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Thread: Calculating the result of a 5% growth rate over ten years

  1. #1
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    Calculating the result of a 5% growth rate over ten years

    Hi,

    I am curious how I can calculate the total value of an investment if it is expected to grow at 5% annually over the next 10 years.

    Right now, assets are at 13.8 trillion and are expected to grow at 5% over the next ten years. What I tried to do was 13.8*0.05=0.69, 0.69*10=6.9, 13.8+6.9=20.7. However, this is wrong, the answer is actually 22.5 trillion and I have no idea why.

    Thanks.

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    Quote Originally Posted by pc510 View Post
    Hi,

    I am curious how I can calculate the total value of an investment if it is expected to grow at 5% annually over the next 10 years.

    Right now, assets are at 13.8 trillion and are expected to grow at 5% over the next ten years. What I tried to do was 13.8*0.05=0.69, 0.69*10=6.9, 13.8+6.9=20.7. However, this is wrong, the answer is actually 22.5 trillion and I have no idea why.

    Thanks.
    Have you considered compounded growth?

    Suppose the growth rate is 10% and you start with $1000.

    At the end of the first year you would have (1000 + 10% of 1000 =) $1100

    At the end of the second year you would have (1100 + 10% of 1100 =) $1210

    At the end of the third year you would have (1210 + 10% of 1210 =) $1331

    You'll need to account for "interests" earning "interest"!!
    “... mathematics is only the art of saying the same thing in different words” - B. Russell

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    F = P(1 + i)^n
    where:
    P = Present value (13.8)
    i = interest (.05)
    n = number of years (10)
    F = Future value (?)
    I'm just an imagination of your figment !

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    Dennis,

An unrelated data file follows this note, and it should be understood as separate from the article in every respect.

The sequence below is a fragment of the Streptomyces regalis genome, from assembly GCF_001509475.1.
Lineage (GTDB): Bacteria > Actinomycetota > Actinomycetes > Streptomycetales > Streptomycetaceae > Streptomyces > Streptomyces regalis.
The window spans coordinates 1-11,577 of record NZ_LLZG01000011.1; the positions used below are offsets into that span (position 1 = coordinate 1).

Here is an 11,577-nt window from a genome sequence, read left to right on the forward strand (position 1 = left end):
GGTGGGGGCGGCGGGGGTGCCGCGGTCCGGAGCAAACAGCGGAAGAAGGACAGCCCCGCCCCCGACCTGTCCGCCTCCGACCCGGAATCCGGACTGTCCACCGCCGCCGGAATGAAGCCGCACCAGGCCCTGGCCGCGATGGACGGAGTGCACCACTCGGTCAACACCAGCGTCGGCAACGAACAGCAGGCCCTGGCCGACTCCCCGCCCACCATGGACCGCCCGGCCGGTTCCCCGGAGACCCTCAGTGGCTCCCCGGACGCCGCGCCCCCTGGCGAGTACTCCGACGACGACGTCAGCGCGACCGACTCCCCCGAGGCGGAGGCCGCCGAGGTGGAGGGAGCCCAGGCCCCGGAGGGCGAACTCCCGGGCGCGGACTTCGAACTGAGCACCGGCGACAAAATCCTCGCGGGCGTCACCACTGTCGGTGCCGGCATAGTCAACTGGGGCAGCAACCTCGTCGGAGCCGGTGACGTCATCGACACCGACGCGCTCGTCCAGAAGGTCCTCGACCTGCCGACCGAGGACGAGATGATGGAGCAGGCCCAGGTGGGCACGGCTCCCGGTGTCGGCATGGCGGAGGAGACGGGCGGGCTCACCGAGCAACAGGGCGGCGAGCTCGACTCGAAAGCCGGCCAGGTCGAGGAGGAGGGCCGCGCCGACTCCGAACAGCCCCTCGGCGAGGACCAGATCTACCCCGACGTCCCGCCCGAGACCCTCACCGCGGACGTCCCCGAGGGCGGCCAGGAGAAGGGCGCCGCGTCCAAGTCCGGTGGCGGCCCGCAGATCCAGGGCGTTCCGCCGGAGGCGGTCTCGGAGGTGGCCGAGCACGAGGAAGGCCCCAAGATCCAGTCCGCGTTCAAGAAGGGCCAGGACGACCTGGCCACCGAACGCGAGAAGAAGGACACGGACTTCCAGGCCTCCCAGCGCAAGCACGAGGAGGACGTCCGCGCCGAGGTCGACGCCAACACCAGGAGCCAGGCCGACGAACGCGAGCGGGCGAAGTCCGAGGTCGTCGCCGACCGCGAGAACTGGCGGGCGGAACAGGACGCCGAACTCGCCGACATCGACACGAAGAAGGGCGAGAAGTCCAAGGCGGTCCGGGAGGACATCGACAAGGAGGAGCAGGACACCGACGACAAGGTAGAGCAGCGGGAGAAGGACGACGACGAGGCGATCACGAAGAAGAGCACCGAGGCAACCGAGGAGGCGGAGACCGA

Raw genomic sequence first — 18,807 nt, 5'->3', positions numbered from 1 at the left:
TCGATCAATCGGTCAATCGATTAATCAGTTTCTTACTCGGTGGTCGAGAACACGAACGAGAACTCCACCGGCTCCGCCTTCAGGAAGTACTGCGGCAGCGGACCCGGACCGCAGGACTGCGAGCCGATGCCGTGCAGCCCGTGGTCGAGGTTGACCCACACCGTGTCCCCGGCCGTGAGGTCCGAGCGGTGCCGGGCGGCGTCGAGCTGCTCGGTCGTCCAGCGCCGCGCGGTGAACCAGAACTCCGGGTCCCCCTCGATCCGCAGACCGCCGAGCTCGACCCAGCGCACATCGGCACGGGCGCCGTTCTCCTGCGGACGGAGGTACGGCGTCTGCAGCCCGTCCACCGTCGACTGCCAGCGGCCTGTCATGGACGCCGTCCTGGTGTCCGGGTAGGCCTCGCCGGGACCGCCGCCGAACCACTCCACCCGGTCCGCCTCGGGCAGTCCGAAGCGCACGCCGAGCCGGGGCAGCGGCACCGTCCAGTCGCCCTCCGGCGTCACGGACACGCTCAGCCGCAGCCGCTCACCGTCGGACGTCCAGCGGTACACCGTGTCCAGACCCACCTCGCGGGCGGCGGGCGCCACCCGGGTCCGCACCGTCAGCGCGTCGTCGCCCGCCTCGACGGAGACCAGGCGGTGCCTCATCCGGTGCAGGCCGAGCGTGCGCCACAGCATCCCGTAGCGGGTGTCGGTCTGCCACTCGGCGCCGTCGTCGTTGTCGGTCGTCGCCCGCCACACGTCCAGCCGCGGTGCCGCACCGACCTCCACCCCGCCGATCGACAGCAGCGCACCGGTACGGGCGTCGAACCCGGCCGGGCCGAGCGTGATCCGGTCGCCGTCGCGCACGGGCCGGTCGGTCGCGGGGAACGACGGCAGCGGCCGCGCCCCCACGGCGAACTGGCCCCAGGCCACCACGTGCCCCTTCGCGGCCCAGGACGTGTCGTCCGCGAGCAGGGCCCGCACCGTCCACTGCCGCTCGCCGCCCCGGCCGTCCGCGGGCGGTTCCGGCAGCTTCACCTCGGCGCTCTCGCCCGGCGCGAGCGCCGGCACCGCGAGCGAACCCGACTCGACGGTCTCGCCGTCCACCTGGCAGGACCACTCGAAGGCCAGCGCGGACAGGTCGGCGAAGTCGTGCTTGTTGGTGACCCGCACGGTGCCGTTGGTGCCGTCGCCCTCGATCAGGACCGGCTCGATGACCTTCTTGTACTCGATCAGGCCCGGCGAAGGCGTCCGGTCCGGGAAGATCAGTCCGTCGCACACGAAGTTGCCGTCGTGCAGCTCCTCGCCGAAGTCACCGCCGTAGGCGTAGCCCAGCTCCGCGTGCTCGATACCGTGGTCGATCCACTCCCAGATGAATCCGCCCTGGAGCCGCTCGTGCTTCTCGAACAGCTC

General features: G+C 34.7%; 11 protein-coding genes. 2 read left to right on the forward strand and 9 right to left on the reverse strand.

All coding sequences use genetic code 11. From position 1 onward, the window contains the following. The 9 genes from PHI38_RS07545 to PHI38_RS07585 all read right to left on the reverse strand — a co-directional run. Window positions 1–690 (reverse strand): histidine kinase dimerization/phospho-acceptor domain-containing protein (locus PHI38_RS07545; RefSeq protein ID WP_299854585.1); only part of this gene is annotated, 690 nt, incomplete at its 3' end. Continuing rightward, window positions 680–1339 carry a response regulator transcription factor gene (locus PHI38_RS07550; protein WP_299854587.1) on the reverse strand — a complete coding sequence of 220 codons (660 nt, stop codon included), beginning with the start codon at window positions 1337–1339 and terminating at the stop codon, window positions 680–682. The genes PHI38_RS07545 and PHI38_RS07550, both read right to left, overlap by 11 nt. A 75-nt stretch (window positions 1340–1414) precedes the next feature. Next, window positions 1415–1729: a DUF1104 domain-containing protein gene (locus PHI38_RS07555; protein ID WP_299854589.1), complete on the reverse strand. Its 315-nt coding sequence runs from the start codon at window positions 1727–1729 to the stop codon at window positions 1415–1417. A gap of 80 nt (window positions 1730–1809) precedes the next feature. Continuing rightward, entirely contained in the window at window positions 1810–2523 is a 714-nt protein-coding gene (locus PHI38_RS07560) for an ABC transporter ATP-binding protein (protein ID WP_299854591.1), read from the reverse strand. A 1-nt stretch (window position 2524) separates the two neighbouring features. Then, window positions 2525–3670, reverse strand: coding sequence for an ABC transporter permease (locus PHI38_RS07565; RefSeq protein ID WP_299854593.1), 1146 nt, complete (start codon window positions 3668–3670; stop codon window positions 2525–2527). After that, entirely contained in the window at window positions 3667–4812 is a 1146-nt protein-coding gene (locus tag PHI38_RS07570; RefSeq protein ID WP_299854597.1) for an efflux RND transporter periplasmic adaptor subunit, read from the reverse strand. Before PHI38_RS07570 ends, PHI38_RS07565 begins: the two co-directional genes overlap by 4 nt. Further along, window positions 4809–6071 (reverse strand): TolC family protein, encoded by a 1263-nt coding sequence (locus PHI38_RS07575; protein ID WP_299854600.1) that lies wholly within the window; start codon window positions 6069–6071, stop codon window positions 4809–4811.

Thanks for the formula. This is very helpful. I didn't realize I should be using F=P(1+i)^n.

    I have a follow up question. This is quite easy to do with a calculator, but if I were to do this by hand, is there any way to calculate the 1.05^10 how would I do that?

    Thank you again!

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    Elite Member stapel's Avatar
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    Cool

    Quote Originally Posted by pc510 View Post
    ...if I were to do this by hand, is there any way to calculate the 1.05^10 how would I do that?
    Multiply 1.05 by 1.05 by 1.05 by 1.05 by 1.05 by 1.05 by 1.05 by 1.05 by 1.05 by 1.05, just like the exponent tells you to!

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    Quote Originally Posted by pc510 View Post
    I have a follow up question. This is quite easy to do with a calculator, but if I were to do this by hand, is there any way to calculate the 1.05^10 how would I do that?
    WHY d'heck would you want to do that?
    If your teacher expects such manual calculations,
    then you and your classmates should get him/her fired
    I'm just an imagination of your figment !

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    Quote Originally Posted by pc510 View Post
    I have a follow up question. This is quite easy to do with a calculator, but if I were to do this by hand, is there any way to calculate the 1.05^10 how would I do that?
    In the days before calculators, we would probably have done this with a slide rule, or with a table of logarithms. Before there were logarithms, there were similar methods using trig tables. In some countries, students still use log tables.

    There are also ways to make repeated multiplication a little more efficient, if you had to do it entirely by hand. You might do this:

    1.05^2 = 1.1025
    1.05^4 = 1.1025^2 = 1.2155 (rounded)
    1.05^8 = 1.2155^2 = 1.4774 (rounded)
    1.05^10 = 1.05^8 * 1.05^2 = 1.4774*1.1025 = 1.6288 (rounded)

    compared to the actual value, 1.62889462677744140625. That took only four multiplications.

    Of course, that's mostly for historical interest; but in fact logs might be what you would be using in a computer program, and the last method, called by various names such as "binary exponentiation", is also used in computing.

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